Well, on Friday morning, I remember 6th August, 1915, at daybreak, a steamer called the ‘Fauvette’ arrived at Mitylene, and the whole of the 7th Royal Dublin Fusiliers were drafted on to her. Our diary was parcelled up by C. and given to a steward on the ‘Alaunia’, as we had heard she would be soon going home for repairs, and then it could be posted home to Mother. So, all in the best of spirits, we left Mitylene, at four o’clock in the afternoon. As usual, poor old ‘D’ Company were given a rotten part of the ‘Fauvette’ (quite a small boat) that being a large empty coal cellar which filled the bow of the boat. We had our tea and breakfast there, and, needless to say, the dirt of the place had our light drill uniforms in a horrible state. I remember having a yarn with poor old Sergt C (missing) about different Dublin people we know, and later on was talking to a middy on deck who took part in the first landing at the Dardanelles. As we knew, dear knows when we might get another night’s decent rest, G., M., J.B. and myself all went up on deck to sleep under the lifeboats. Though excited, we managed to get a few hours sleep and, I suppose it was about 3 or 4 o’clock, I awoke to find ourselves off the Gallipoli coast, thought it was pitch dark.
At first, we could hear the low boom, boom, of the guns in the distance and gradually I became more distinct. We were not just off the Peninsula, where the first landing was, and we could see the star shells shooting up now and again exactly like rockets at a display at home. Gradually, it became lighter and, though we could see the land, we could make out no details. We were all very excited the whole time and, after we had our breakfast, we came up again on deck and found ourselves off Suvla Bay. It was full of transports and battleships, and we were right between two first-class cruisers. Well, the fun had started before we had arrived, and some troops had ben landed. With the naked eye, we would see the flash from the Turkish guns coming from the big ridge of mountains, some shells dropping into the sea in front of us, and hundreds bursting on land. We could see our men landing from the lighters, and the stretcher-bearers very busy bringing down and collecting wounded on the beach.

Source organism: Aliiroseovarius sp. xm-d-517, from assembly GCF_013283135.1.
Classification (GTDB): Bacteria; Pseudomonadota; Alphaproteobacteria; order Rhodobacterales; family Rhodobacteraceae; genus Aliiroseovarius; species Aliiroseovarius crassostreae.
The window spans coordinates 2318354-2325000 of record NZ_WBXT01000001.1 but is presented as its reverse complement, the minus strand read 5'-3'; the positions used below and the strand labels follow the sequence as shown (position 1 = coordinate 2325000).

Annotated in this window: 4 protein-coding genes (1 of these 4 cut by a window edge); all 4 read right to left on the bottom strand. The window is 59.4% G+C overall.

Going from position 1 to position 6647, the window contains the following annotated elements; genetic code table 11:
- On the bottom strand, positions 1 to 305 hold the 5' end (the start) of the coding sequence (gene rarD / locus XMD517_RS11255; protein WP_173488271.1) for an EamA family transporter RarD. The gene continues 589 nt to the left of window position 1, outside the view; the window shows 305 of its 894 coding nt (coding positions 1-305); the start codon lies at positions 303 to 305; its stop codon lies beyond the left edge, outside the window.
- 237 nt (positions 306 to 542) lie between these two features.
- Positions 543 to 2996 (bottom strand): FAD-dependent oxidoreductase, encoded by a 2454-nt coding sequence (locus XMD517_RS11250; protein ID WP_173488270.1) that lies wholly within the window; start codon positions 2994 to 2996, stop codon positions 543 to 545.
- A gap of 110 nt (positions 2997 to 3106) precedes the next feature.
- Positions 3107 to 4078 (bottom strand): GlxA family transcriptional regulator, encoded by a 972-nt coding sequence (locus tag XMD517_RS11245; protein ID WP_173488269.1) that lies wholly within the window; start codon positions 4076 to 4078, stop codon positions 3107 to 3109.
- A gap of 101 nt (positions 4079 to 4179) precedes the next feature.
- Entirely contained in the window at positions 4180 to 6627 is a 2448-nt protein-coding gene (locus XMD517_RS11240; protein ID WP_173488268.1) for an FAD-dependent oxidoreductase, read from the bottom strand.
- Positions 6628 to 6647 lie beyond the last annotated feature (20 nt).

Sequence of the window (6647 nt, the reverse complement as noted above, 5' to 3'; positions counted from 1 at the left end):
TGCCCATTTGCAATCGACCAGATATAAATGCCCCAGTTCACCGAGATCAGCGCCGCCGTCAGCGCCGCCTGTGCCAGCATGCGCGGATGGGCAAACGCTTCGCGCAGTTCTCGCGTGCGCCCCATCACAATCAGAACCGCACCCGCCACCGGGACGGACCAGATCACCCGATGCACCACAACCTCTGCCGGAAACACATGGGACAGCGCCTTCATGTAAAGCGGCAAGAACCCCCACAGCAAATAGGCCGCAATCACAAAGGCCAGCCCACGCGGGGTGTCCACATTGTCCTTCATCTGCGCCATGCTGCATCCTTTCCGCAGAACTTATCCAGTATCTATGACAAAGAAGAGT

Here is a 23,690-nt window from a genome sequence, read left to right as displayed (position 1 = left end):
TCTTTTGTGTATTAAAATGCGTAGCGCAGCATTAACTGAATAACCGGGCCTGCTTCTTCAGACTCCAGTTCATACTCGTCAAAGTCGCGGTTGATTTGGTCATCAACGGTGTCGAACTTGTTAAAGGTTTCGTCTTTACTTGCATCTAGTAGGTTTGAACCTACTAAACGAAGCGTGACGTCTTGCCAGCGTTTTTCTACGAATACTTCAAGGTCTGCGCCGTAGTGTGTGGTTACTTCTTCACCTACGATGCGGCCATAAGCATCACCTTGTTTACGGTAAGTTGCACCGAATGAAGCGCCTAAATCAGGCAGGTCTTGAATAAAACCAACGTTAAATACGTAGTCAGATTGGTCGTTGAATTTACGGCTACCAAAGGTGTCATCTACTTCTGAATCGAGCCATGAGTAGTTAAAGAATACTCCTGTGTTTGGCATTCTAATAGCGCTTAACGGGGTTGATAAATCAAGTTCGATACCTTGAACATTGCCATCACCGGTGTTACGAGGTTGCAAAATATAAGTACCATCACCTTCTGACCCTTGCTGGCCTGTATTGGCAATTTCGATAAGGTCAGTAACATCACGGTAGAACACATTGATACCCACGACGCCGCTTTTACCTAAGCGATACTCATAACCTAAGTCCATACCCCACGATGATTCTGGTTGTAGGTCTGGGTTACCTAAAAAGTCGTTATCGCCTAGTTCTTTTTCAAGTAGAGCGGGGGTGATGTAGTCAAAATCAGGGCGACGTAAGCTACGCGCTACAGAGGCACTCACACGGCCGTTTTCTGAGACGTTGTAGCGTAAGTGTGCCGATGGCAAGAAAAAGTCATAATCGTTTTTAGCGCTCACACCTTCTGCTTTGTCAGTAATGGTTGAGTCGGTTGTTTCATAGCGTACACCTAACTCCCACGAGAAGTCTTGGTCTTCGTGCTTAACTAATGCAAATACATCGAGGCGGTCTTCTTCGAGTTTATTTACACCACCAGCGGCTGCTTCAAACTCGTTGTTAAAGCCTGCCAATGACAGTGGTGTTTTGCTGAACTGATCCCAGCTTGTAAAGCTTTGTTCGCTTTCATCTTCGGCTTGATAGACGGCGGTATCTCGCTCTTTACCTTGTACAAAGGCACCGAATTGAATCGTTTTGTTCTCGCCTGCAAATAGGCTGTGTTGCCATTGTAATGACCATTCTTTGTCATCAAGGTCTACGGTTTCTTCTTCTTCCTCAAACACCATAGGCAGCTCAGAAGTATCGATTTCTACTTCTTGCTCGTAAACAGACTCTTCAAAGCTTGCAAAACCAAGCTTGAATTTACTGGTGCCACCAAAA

The battleships were trying to silence the enemy’s guns, and such an awful fierce roar those naval guns make! The whole bay was quivering with the vibration, and they had not started three minutes before my blooming nose began to bleed. The boys did laugh when they saw me. But we were proud of the Navy!